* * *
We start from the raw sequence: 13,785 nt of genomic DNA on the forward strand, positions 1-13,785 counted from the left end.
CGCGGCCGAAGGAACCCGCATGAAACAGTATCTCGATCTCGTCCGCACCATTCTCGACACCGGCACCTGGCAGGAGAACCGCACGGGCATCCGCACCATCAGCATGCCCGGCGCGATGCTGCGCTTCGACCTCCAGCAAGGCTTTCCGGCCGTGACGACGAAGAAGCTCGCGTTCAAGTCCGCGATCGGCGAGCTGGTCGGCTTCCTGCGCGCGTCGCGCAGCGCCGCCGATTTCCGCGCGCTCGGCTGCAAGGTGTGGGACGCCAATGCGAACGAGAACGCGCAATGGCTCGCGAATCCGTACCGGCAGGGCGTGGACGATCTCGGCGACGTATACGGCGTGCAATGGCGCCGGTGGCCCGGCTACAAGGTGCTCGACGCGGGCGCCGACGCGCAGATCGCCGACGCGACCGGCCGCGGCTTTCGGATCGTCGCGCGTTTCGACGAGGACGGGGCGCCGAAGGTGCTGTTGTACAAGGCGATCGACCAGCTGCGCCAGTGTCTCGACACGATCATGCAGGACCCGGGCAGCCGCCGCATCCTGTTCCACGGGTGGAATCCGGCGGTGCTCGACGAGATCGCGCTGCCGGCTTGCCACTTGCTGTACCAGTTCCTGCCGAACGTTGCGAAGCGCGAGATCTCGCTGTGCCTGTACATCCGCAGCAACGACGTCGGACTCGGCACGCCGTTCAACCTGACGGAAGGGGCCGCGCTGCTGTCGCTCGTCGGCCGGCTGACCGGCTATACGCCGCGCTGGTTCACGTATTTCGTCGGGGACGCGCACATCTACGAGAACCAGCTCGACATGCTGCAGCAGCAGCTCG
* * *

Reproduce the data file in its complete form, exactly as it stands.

We start from the raw sequence: 13,785 nt of genomic DNA on the forward strand, positions 1-13,785 counted from the left end.
CGCGGCCGAAGGAACCCGCATGAAACAGTATCTCGATCTCGTCCGCACCATTCTCGACACCGGCACCTGGCAGGAGAACCGCACGGGCATCCGCACCATCAGCATGCCCGGCGCGATGCTGCGCTTCGACCTCCAGCAAGGCTTTCCGGCCGTGACGACGAAGAAGCTCGCGTTCAAGTCCGCGATCGGCGAGCTGGTCGGCTTCCTGCGCGCGTCGCGCAGCGCCGCCGATTTCCGCGCGCTCGGCTGCAAGGTGTGGGACGCCAATGCGAACGAGAACGCGCAATGGCTCGCGAATCCGTACCGGCAGGGCGTGGACGATCTCGGCGACGTATACGGCGTGCAATGGCGCCGGTGGCCCGGCTACAAGGTGCTCGACGCGGGCGCCGACGCGCAGATCGCCGACGCGACCGGCCGCGGCTTTCGGATCGTCGCGCGTTTCGACGAGGACGGGGCGCCGAAGGTGCTGTTGTACAAGGCGATCGACCAGCTGCGCCAGTGTCTCGACACGATCATGCAGGACCCGGGCAGCCGCCGCATCCTGTTCCACGGGTGGAATCCGGCGGTGCTCGACGAGATCGCGCTGCCGGCTTGCCACTTGCTGTACCAGTTCCTGCCGAACGTTGCGAAGCGCGAGATCTCGCTGTGCCTGTACATCCGCAGCAACGACGTCGGACTCGGCACGCCGTTCAACCTGACGGAAGGGGCCGCGCTGCTGTCGCTCGTCGGCCGGCTGACCGGCTATACGCCGCGCTGGTTCACGTATTTCGTCGGGGACGCGCACATCTACGAGAACCAGCTCGACATGCTGCAGCAGCAGCTCG